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Old 22nd Oct 2001, 14:48
  #26 (permalink)  
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Guv, the higher insurance rates and the rules about less-experienced pilots flying together only apply to the first 50 hours after final line check in any operation I've worked for. It also applies to any pilot joining, not low-houred as such.

As for the "sniper" versus the "shotgun" approach, it is simply not practicable for people to get themselves type rated for any company wo whom they wish to apply. If it's going to cost 15k to get any type rating - A320/B757/MD80/whatever, then not many people are going to bother to become pilots. There will then be a massive shortage and airlines will be offering other incentives, such as dropping their requirements. We will then be straight back to the "boom and bust" which does not assist either pilots or airlines. What next? Do we demand that all pilots have 1500 hours before they fly for anyone? Do they pay for that experience in a 737? There's a novel idea. Let's make the pilots pay to fly the aircraft, and let the passengers fly for only 1...

In this particular case, it is irrelevant what SouthWest do. This is not the practice in this country, or anywhere outside the USA that I am aware of. You want to employ people? To get the right ones is going to cost you money. Employers will have to get used to it, or, in your words, "grow up". It's not exactly difficult to skim through CVs quickly, and the ones that don't fit the bill hit the circular filing cabinet.

The arrogance and disdain this shows for potential staff is brathtaking. It does nothing for employer/employee relations. It merely advertises the fact that they care nothing for anyone. At the moment, with many pilots out of work, they can get away with it. When the shortage of flying jobs comes to an end, people will remember. And people will exact their toll for past treatment. Is this a good state of affairs for the industry? Very far from it. I don't know how you feel, but I believe in treating people as human beings, and having some respect and human empathy for them. It appears that RyanAir don't.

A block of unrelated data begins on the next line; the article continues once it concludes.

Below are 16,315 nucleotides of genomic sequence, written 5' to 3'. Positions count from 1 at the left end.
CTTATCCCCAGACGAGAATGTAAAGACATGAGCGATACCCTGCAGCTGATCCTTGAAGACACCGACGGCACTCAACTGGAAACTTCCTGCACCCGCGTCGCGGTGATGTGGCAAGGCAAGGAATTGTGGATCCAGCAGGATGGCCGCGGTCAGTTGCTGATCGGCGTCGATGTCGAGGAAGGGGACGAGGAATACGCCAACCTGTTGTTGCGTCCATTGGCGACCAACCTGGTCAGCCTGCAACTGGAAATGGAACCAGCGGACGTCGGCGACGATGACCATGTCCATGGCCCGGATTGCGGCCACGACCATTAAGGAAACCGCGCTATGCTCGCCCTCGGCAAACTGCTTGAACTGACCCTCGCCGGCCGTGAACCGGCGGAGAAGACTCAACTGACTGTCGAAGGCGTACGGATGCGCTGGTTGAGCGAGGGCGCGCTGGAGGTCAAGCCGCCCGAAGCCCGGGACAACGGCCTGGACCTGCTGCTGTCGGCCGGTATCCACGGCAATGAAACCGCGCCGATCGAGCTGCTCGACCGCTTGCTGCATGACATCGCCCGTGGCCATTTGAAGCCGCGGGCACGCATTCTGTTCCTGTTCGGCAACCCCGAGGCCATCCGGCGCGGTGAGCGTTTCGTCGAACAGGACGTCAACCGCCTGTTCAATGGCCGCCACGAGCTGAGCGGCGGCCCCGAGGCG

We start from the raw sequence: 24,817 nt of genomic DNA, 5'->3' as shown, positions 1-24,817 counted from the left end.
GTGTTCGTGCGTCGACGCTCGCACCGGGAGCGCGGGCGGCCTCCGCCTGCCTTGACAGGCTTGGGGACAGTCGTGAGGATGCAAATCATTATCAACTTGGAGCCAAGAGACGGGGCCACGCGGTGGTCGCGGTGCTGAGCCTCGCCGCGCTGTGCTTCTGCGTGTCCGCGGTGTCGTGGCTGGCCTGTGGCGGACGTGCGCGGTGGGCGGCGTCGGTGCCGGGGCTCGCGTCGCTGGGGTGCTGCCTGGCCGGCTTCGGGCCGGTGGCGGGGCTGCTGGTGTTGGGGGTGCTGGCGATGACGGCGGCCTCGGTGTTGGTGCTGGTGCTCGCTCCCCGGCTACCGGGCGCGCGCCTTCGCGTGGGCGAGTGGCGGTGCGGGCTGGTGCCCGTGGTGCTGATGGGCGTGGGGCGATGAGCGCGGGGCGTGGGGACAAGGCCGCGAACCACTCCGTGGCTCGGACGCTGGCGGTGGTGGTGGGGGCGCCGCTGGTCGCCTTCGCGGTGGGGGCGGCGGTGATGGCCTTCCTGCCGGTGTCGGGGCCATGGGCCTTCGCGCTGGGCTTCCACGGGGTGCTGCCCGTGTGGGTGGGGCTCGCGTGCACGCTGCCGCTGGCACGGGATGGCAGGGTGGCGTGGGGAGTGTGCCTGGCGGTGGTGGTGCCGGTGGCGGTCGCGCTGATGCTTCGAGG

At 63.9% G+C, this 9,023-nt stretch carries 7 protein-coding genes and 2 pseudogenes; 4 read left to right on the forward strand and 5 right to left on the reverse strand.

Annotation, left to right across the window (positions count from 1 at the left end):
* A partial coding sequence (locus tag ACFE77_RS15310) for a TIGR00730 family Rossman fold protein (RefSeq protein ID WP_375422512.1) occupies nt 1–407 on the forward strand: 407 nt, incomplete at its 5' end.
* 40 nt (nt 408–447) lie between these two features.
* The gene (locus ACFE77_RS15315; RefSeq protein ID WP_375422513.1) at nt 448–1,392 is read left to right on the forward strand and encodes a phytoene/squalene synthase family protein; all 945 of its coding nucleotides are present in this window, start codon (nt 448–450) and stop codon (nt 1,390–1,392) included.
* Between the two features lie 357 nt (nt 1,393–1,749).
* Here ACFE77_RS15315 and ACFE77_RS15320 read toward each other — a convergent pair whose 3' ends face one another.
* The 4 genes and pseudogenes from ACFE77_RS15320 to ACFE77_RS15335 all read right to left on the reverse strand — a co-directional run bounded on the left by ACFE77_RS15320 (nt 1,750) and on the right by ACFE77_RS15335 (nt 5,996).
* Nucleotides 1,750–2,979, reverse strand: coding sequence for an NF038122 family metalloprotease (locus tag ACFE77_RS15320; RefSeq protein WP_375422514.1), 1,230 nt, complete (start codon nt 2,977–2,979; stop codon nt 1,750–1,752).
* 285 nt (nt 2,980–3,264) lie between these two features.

I suspect that Stelios is probably rubbing his hands with glee. On present going, nobody will apply to RyanAir, with or without a type rating if there's an alternative. There are plenty of 737 operators out there, and just as (un)likely to be recruiting as FR. easyJet will get all the applications, and RyanAir none. I forecast this will be a short-term (failed) experiment.
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Old 22nd Oct 2001, 14:48
  #27 (permalink)  
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Done this one before, but I'll do it again.

New guys sarting salary: 6,500. per YEAR
Add sector cheque, nicely reduced by 50%, gives a return of @ 1,500 total monthly pay.
And that will be after a good month, flying max hrs on long trips. Go sick (if you dare)or miss a few days/weeks due excess hrs, then the return will drop by a few hundred. Maybe just about cover the 15 grand outlay.
Providing of course that you are indeed earning sterling, cos if you go across to Belgium or Ireland then it will be significantly less.

Rostering headache? Belgium has brand new Captains with brand brand new FOs.

On the flip side though, not many outfits are taking low hour guys, so those who have the extra on top of the 50 grand or so they have already spent can get a go. Hope they don't get chopped. Sincerely.

I'm not anti Ryanair, it's a fun place to work and the rewards are good, but not so good for the new guys, especially once the novelty of flying a jet for fun has worn off.
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Old 22nd Oct 2001, 14:49
  #28 (permalink)  
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A type rating B737 can easily be done for well under 15,000 on condition you do the training as a crew iso on an individual basis!
At most airlines they team new F/O-trainees up with their Captain-trainees, resulting is a much more efficient and quicker training.
As far as I know the Ryanair system, they simply can not do this, since only their F/O's need the type rating course (the captains joining Ryanair all bically have their typerating from a previous company).
This unnatural flying environment results in an unnecessary slower, longer and thus much more expensive training for the F/O trainees.
How much longer depends of course on the individual capacities of the trainee, but as a guideline I can tell you this:
Occasionally it happens that airlines like LH, AF, SN, etc. put 2 F/O's together for their initial training, but then it is standard practice to include at least 3 additional sim sessions. If you know a normal training can be completed in around 10 sessions, then these 3 extra represent 30% extra time,thus also cost!
If Ryanair charges you 15,000 it's a real rip off; it can be done for as low 10,000!
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Old 22nd Oct 2001, 15:13
  #29 (permalink)  
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As usual Guvnor your making a fool of yourself.This method of recruitment is due to supply and demand.